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The Digital Workplace Transformed

Updated: May 25, 2022

All around the world there is talk about re-opening and going back to work. What will it actually mean for the workforce? Also on everybody’s mind is the Great Resignation, with record numbers of people quitting their jobs to either change it up or opt-out entirely.

Both trends are going to impact the way we come back to work. It seems likely that climate change considerations will come into play as well.

Travel has been an essential part of doing business since the Phoenicians. We remain social creatures who crave the personal contact of a physical meeting, and for many, this need overrides any Covid-related risk. Until recently, there was never even the possibility of challenging this: face-to-face conversations between two people in different parts of the country or the world were the stuff of science-fiction.

Woman working from home NZ

Digital efficiency vs social contact

There is an interesting generational split developing. On the one hand, old-school entrepreneurs insist that they need to look people in the eye and press the flesh to close a deal. Despite the clear evidence that many kinds of business can be successful via video conference, there remains a fear of missing out due to not being on the same ground as your competitors. This is always a challenge from New Zealand at the best of times and especially so with border restrictions in place.

The other school of thought is that everything can be virtual, and moreover it can be better so. How many of us have been in the situation of being the minority person on a conference call while the majority were in a room interacting the old-fashioned way, in person? The people connecting remotely in that situation risk being disenfranchised from the meeting, missing the subtle interplay of people in the same space. Even if the camera is on, it can be hard to read the mood of a group of people sitting around a conference table via your relatively tiny screen, and hearing the various comments can be a challenge.

Many teams with geographically separated members are choosing to solve this problem by having everyone on the Zoom call, regardless of whether they are in the same building or not. It’s not unusual in open-plan office environments to see two people who sit within speaking distance participating in a call with one or more out of town. This puts everyone in the meeting on an equal footing.

Knowledge and skill barriers

There are many who still feel that virtual working isn’t the same and that video conferences are a poor substitute for the real thing. Of course, there were people who said the same thing about emails and text messages in the past as well.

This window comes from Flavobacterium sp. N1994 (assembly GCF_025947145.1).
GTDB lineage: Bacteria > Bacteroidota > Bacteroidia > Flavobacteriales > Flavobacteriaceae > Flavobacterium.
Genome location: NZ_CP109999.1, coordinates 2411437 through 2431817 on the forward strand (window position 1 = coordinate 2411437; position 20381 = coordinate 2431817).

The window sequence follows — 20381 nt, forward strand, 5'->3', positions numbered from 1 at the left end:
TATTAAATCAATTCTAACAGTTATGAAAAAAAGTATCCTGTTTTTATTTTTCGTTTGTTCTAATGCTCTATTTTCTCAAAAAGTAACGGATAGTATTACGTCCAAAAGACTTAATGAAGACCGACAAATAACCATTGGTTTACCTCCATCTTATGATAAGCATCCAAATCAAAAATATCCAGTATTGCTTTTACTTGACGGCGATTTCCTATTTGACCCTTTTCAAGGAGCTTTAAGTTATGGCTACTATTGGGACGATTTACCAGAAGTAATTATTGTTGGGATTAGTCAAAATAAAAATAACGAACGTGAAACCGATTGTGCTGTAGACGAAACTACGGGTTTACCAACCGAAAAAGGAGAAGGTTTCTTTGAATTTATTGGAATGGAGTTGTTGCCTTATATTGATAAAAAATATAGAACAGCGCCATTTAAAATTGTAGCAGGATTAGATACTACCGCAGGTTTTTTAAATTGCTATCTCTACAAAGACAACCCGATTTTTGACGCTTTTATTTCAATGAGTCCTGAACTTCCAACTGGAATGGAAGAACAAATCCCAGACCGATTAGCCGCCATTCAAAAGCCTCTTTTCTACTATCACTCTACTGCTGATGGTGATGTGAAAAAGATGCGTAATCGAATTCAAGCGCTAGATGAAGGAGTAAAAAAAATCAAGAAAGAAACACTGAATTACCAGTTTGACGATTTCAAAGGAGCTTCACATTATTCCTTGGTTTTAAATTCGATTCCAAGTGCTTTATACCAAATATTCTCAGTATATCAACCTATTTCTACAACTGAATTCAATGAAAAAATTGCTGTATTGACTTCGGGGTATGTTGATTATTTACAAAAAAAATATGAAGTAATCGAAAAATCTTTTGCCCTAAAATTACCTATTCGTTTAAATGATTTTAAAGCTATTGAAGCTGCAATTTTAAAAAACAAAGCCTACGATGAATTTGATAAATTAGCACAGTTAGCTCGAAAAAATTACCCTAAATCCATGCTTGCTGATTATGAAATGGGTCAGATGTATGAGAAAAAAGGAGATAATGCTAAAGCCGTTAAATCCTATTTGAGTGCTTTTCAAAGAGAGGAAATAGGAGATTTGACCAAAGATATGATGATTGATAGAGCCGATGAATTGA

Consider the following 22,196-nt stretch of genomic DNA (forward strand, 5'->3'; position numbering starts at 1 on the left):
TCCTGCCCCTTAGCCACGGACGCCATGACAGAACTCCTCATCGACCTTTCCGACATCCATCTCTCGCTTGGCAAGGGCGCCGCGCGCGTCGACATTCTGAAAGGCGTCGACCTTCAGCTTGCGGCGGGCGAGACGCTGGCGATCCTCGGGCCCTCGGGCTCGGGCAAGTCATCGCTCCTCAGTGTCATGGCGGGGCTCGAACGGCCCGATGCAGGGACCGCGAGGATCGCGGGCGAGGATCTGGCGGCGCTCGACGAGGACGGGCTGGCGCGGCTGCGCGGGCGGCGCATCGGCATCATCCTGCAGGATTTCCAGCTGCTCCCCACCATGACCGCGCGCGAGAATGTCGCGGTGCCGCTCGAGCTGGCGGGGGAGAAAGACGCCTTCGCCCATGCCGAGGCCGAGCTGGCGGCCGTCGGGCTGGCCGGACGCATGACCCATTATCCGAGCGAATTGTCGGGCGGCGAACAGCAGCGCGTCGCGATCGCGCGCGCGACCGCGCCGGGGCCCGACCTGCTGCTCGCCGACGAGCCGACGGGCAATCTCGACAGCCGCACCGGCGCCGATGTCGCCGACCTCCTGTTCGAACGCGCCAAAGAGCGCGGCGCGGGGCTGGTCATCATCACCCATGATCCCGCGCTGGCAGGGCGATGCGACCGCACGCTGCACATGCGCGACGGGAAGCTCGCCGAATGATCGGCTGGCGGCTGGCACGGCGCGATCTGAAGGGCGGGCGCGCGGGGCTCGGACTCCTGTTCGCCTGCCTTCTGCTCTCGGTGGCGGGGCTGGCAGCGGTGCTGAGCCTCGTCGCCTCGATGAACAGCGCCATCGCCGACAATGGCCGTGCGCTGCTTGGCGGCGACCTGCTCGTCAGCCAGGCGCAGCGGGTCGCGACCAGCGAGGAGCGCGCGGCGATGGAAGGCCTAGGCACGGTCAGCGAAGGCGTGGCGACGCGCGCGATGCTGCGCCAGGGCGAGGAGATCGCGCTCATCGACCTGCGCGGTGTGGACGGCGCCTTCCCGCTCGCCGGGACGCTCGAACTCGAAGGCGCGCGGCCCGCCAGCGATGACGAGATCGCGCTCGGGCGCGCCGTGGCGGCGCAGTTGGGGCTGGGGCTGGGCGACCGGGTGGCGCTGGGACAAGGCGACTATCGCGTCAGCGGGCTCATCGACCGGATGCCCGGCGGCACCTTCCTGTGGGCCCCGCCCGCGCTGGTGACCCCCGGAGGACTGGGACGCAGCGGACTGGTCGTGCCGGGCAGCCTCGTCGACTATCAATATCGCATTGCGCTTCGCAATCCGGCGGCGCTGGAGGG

Most of the resistance to any new technology comes first from a lack of familiarity followed by a limited empirical understanding. Recently, I arranged a meeting via Google Meet with a group of people that had only ever used Zoom previously. About half of the group connected fine, but there were a few who struggled because they were unfamiliar with the principles of video-conferencing - they only knew how to connect using Zoom.

Zoom Fatigue and other ailments

There is no doubt that Zoom fatigue is a real thing. It appears to be a combination of factors: back-to-back meetings without even a quick walk between calls to stretch your legs; having to hold yourself still on-screen; feeling self-conscious about your appearance; dealing with technology glitches; eye strain. Things have improved since the old audio conference days, but we still have some way to go.

Despite this, it doesn’t seem that remote-working is going to go away any time soon. I have had several instances in the last 18 months of working closely – and I like to think very successfully - with people that I have never met in person.

The future is here

Bringing back the pre-pandemic ways of working seems like an unattainable and often undesirable dream now.

We have sampled the remote working lifestyle more thoroughly than ever before, and many of us have found it to their taste. We are thriving.

Employers and bosses wanting to mandate their people back into the old mode of work have a major challenge on their hands. Overseas, this kind of pressure has contributed to resignations and the loss of valuable team members. We are not immune from this trend in New Zealand.

As with any major shift underpinned by digital technologies, there will be successes and failures; winners and losers.

It’s likely that as we become more practised at the use of digital collaboration tools that many of the current discomforts will dissipate. The tools themselves will also improve. We’re probably not that far away from genuine virtual reality meetings in 3D. As with so many digital innovations in the past, companies that stick with new ways of working will gain the benefits over time in ways that are hard to predict. Whatever happens, it seems unlikely that it will ever completely go back to the way it was.

How is your organisation going to adapt to the evolving digital workplace?

Ray Delany is the Founder of CIO Studio, a company built to partner with SMEs and help them solve the “strategy” problem and align their digital investment with their business outcomes.


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